Freedom and Property Rights – Avoiding Circularity

Igor Wysocki

DOI: http://dx.doi.org/10.12775/DP.2018.003

Abstrakt


This paper argues that libertarians employ the notion of freedom inconsistently. They either resort to a descriptive notion of freedom of some sort in saying that any infringement on the owner’s property rights would diminish her freedom or they use a moralized definition of freedom positing that the exclusion (be it factual or normative) of non-owners from owners’ properties cannot contribute to any unfreedoms on the part of the former since they are merely prevented from doing something they do not have a right to do in the first place. On the positive note, I will suggest a purely descriptive (and therefore neutral) notion of freedom that would allow for making synthetic (as opposed to analytical) statements concerning freedoms (or unfreedoms for that matter) and property rights. Finally, I will argue why in a free society necessarily emergent unfreedoms are relatively unimportant compared to unfreedoms resultant in any other regime.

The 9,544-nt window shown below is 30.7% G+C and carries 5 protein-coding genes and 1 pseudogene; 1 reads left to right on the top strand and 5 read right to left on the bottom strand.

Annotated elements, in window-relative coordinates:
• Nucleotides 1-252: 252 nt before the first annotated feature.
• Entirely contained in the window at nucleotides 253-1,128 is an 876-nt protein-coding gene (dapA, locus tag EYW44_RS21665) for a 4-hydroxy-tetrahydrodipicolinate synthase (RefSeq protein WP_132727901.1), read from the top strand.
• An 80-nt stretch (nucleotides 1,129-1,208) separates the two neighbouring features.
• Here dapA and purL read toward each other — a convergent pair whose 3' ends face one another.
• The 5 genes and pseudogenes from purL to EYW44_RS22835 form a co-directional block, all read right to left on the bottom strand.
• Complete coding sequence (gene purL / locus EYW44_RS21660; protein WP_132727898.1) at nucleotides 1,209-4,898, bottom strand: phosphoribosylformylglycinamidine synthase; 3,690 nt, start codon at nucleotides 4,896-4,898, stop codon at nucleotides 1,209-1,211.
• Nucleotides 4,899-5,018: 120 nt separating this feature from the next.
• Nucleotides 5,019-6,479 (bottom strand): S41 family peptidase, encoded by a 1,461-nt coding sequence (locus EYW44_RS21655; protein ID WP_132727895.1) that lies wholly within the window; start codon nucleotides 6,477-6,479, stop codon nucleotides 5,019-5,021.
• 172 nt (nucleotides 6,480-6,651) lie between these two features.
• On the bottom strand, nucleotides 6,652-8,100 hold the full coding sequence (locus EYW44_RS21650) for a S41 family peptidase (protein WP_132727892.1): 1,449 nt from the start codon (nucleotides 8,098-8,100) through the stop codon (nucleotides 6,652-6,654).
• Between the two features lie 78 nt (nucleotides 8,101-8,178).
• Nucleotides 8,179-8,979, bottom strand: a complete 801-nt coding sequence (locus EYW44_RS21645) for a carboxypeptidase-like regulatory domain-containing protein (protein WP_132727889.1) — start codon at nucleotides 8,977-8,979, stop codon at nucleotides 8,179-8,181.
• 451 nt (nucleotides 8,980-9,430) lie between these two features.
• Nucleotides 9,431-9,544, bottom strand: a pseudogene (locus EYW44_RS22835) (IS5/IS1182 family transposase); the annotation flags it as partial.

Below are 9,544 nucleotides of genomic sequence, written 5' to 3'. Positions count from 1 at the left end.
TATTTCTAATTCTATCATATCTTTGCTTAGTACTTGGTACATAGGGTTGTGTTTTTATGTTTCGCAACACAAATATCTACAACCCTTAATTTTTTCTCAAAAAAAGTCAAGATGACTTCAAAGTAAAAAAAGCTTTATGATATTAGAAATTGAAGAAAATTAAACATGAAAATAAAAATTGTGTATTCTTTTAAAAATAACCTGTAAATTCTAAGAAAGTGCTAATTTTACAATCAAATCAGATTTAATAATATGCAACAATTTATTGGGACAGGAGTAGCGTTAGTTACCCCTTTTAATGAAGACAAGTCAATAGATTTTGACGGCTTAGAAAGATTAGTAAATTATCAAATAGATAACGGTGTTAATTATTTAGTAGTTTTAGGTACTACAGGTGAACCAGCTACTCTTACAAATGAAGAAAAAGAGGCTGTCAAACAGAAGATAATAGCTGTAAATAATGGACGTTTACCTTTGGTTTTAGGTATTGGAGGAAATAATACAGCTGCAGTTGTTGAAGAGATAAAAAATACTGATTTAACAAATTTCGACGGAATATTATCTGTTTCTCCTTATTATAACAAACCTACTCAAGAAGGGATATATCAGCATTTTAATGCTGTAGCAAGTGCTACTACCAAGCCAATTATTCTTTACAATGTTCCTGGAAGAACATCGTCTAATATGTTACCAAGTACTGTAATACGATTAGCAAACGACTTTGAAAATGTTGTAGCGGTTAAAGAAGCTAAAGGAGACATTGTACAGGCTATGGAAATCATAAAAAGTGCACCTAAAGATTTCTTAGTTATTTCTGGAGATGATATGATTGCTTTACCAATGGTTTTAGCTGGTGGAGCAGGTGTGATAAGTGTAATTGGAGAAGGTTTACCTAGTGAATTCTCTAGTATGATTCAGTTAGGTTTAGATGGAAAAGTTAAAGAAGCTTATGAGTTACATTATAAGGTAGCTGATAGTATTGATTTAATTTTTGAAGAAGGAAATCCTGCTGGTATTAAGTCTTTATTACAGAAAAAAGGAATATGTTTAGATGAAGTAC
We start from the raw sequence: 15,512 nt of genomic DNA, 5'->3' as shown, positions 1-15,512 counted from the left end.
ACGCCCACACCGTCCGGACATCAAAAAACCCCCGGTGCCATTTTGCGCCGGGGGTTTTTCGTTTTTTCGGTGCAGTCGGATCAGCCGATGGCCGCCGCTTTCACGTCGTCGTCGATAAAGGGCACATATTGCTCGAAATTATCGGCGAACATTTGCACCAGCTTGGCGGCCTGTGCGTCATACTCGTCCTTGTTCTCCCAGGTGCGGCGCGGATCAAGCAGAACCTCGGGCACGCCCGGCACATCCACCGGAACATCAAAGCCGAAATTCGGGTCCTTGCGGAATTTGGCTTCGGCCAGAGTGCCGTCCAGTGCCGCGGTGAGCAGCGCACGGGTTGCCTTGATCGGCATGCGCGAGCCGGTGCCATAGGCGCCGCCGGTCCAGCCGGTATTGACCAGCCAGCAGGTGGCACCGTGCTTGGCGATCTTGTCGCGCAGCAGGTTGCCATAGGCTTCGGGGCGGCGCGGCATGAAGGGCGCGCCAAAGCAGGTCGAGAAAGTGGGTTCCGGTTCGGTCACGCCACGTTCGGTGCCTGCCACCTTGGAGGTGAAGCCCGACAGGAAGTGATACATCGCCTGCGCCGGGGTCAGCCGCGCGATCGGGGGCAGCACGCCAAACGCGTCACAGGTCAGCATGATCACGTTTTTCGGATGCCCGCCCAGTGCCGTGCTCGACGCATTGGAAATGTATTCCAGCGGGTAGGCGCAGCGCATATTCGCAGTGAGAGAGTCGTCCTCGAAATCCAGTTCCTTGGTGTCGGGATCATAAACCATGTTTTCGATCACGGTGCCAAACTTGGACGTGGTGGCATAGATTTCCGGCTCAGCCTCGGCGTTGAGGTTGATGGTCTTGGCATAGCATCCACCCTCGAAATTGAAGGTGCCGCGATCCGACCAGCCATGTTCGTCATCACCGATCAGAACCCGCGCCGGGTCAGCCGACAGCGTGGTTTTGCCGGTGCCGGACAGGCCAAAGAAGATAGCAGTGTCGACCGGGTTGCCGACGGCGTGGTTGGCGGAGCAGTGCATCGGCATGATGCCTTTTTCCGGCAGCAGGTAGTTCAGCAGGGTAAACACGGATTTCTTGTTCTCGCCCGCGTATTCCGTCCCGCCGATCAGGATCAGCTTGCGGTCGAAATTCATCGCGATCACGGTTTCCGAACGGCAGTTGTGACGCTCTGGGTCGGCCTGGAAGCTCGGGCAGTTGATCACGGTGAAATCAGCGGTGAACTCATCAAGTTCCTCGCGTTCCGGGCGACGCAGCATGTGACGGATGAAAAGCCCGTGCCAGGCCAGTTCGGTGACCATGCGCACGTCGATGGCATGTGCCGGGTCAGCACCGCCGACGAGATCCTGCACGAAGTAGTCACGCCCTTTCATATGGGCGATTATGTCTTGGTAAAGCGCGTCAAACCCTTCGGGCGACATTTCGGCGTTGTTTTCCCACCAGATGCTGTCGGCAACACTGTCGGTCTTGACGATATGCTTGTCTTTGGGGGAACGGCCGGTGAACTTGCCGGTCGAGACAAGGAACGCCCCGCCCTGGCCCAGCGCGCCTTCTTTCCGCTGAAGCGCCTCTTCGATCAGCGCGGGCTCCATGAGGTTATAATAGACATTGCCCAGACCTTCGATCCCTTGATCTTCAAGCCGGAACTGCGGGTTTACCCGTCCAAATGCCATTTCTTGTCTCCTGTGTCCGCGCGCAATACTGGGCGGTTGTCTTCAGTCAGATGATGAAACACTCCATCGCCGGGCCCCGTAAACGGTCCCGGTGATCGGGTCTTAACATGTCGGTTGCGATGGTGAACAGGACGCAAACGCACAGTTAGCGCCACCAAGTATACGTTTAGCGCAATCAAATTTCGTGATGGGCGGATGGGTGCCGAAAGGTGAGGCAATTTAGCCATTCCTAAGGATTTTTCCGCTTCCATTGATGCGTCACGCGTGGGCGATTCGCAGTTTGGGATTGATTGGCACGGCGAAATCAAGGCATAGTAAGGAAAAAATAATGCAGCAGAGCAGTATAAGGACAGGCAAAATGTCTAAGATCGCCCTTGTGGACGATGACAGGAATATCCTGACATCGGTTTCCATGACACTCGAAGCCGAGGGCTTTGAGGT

Słowa kluczowe


freedom; libertarianism; property rights; circularity

Pełny tekst:

PDF (English)

Bibliografia


Cohen, G. A. (1995). Self-ownership, Freedom, and Equality. Cambridge: Cambridge University Press.

Van Dun, F. (2009). “Freedom and Property, Where They Conflict,” Mises Daily, October, 29.

Kramer, M. (2003). The Quality of Freedom. Oxford: Oxford University Press.

Nozick, R. (1974). Anarchy, State and Utopia. Basic Books. New York.

Rothbard, M. N. (2006). For a New Liberty, 2nd ed. Auburn: Ludwig von Mises Institute.

Steiner, H. (1983). “How Free: Computing Personal Liberty.” A. Phillips-Griffiths (ed.) Of Liberty, Royal Institute of Philosophy Lecture Series: 15 Supplement to Philosophy. Cambridge: Cambridge University Press.


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